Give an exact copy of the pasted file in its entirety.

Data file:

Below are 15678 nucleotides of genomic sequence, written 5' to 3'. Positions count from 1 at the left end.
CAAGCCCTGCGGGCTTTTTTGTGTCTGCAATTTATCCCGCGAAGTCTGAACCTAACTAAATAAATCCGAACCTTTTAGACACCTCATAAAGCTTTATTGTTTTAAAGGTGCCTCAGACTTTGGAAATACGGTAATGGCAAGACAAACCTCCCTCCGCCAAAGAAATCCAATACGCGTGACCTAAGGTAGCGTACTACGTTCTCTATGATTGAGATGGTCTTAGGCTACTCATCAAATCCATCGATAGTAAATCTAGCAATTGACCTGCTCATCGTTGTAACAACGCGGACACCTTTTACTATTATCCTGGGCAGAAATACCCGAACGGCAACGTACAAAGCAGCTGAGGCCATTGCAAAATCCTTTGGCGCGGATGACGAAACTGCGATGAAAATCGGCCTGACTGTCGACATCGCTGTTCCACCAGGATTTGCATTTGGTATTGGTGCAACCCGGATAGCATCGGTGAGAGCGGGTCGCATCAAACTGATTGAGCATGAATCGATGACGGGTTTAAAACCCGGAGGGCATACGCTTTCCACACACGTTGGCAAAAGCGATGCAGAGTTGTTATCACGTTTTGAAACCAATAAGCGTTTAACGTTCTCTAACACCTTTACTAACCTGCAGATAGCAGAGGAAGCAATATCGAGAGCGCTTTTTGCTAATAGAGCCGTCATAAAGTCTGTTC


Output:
Below are 15678 nucleotides of genomic sequence, written 5' to 3'. Positions count from 1 at the left end.
CAAGCCCTGCGGGCTTTTTTGTGTCTGCAATTTATCCCGCGAAGTCTGAACCTAACTAAATAAATCCGAACCTTTTAGACACCTCATAAAGCTTTATTGTTTTAAAGGTGCCTCAGACTTTGGAAATACGGTAATGGCAAGACAAACCTCCCTCCGCCAAAGAAATCCAATACGCGTGACCTAAGGTAGCGTACTACGTTCTCTATGATTGAGATGGTCTTAGGCTACTCATCAAATCCATCGATAGTAAATCTAGCAATTGACCTGCTCATCGTTGTAACAACGCGGACACCTTTTACTATTATCCTGGGCAGAAATACCCGAACGGCAACGTACAAAGCAGCTGAGGCCATTGCAAAATCCTTTGGCGCGGATGACGAAACTGCGATGAAAATCGGCCTGACTGTCGACATCGCTGTTCCACCAGGATTTGCATTTGGTATTGGTGCAACCCGGATAGCATCGGTGAGAGCGGGTCGCATCAAACTGATTGAGCATGAATCGATGACGGGTTTAAAACCCGGAGGGCATACGCTTTCCACACACGTTGGCAAAAGCGATGCAGAGTTGTTATCACGTTTTGAAACCAATAAGCGTTTAACGTTCTCTAACACCTTTACTAACCTGCAGATAGCAGAGGAAGCAATATCGAGAGCGCTTTTTGCTAATAGAGCCGTCATAAAGTCTGTTC